We did a catamaran boat cruise with Santorini Yachting Club and it was amazing. We booked spots on the large boat which held up to 55 people and was the least expensive option. They also had semi-private boats that help a max of 16 people, but I heard that all the boats stop at the same spots, so even if you pay the extra for semi-private you are still with tons of other people at the swimming spots. We ended up on one of the semi-private tours anyways (I am guessing they didn’t fill the bigger boat) and there was only 11 of us! We had lots of room to spread out, but also met some nice people to chat with and cheer off the boat’s diving board. The cruise was about 5 hours and the price included transfers to and from our hotel, lunch and beverages (including water, pop, wine and beer). The tour stopped at the volcano island and you could swim into the hot springs. The (slightly) hot springs are only about 3 degrees warmer than the regular water and don’t go in with a white bathing suit if you are not prepared to toss it after the trip. The sulfur in the water stains things and even the crew will hose you off when you come back on the boat. They stop at a few other swimming spots, including red beach, and you go around the island and see the lighthouse at Akrotiri. The trip ends at another marina (it doesn’t return to Oia where it starts) and then they bus you back to your hotel. It was such a great way to see the Island’s terrain and relax while lounging on the deck of the boat.
Getting around Fira, Imerogovli, and Oia doesn’t require a car, but if you want to explore some more of the island then a car or an ATV/scooter is helpful. We originally planned to get an ATV, but once there changed our mind after hearing stories of people flipping them (and to be honest seeing some of the cowboy tourists ripping around on them). I would however totally recommend doing a day trip to see some of the rest of the Island or hitting some of the beaches if that is your jam. Our ferry to Crete wasn’t until 5:25pm, so we rented a car at 9am the last day and toured around before dropping the car at the port and jumping on the Ferry. We paid an extra 15 euros (it was 35 euros to rent the car for the day), but it would have cost at least that to book a transfer to the port. We started by heading to Akrotiri Prehistoric City right by the Red Beach. The ruins are inside a lovely air conditioned space which gives a nice break from the heat and little signs along the walking route tell you all about the buildings and the history. A pass for Prehistoric City is 12 euros, but for 14 euros you can get a 4 day pass for a few different historical sites. We went with the 4-day pass and also visited Icons and Relics Collection of Pyrgos (in Pygros) and the Archaeological Sites of Ancient Thira (in Kamari). The pass also included the Prehistoric Museum of Thera and Archaeological Museum of Thera, both in Fira.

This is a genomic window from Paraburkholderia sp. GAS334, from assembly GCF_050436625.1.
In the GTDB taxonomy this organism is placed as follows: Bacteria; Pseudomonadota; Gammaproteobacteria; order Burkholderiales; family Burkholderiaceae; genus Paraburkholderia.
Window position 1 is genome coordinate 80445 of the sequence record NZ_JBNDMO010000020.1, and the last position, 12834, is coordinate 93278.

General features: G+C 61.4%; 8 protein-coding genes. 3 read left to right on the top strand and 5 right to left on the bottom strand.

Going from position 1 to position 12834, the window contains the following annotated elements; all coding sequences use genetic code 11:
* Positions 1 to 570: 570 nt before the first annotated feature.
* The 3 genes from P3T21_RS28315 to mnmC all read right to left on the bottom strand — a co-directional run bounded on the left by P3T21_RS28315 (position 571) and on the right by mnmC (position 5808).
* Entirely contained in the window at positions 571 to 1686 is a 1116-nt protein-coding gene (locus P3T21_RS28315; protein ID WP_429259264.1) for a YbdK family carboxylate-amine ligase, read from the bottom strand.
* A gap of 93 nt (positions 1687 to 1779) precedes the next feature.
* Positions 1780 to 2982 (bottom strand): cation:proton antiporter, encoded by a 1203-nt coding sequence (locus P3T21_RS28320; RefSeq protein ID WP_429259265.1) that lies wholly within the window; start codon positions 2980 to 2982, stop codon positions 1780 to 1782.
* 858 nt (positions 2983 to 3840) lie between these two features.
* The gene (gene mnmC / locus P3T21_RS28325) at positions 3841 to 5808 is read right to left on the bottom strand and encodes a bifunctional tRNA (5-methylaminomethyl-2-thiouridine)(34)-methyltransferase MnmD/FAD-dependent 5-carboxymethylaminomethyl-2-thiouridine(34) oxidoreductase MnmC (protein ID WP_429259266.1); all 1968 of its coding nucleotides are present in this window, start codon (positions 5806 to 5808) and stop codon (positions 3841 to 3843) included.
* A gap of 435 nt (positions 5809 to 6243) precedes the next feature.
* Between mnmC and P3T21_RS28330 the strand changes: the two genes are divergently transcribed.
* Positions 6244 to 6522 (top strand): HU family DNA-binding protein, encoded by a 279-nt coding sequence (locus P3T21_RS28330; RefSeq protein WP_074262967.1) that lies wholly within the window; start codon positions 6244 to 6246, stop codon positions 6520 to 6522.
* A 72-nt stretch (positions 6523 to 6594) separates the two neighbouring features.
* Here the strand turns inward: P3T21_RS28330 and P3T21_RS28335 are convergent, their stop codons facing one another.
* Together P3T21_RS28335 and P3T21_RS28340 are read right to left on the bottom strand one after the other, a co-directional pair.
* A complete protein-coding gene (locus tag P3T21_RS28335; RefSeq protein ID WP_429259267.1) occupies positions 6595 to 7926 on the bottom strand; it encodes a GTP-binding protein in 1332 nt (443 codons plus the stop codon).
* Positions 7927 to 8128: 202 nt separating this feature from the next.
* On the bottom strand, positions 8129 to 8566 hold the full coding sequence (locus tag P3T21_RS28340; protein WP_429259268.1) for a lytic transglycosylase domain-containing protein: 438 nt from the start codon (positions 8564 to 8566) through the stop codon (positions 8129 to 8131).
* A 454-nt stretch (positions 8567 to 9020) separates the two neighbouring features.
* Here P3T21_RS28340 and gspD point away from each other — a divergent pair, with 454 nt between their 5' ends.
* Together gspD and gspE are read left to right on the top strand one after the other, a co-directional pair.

While on the road from the prehistoric city, drive up to the lighthouse at Akrotiri. It is just a short walk to a beautiful view, but tread carefully as it is a steep drop down if you lose your footing (which is a general theme around Santorinin). We didn’t stop at any of the beaches on this side of the island (except for by boat when we did the day sailing trip), but the black sand beaches like Kamari Beach or Perissa Beach seemed more appealing when we went by. We just cruised through Perissa quickly, but I got a really fun beach town vibe from it and part of me wishes we had been in beach-mode and stopped for a bit, but that wasn’t in our plans for the day.
The town of Pirgos is worth the stop. It has some great history, old churches, and a great view of the Island. It is a much slower pace than Oia and Fira and there are a few shops and little restaurants. You can continue past Pirgos and up to the top of the mountain for a spectacular view from even higher – but the road up is a little scary, so brace yourself.
Ancient Thira is just up (and I literally mean up) from Kamari. The drive requires an intense switch back where we counted 33 turns! At the top of the switch back you can park your car and then walk up to the ruins. Beware that they close earlier than you would expect – we were told 3:30, but when we arrived at 2:30 the gate was closed. We managed to convince the woman at the door to let us in and we promised to just just go part way to take a quick look and be back by 3:00. She said it takes an hour to walk through (I guess why they don’t let people in past 2:30?), but we ran a bunch of the uphill parts and got all the way through and back to the gate by 3:05. It would have been nice to read more of the signs and understand more of the history, but it was still really cool to see. Be prepared it is all rough terrain and a lot of uphill walking.
Santorini has some incredible winerys, so if that is your jam then plan to stop at a few vineyards for tastings along the way. We stopped at one vineyard and did a 4 wine tasting for 12 euros, but I did see a few signs for free tastings as well.
From there we dropped our rental car at the ferry port and headed on our way to Crete!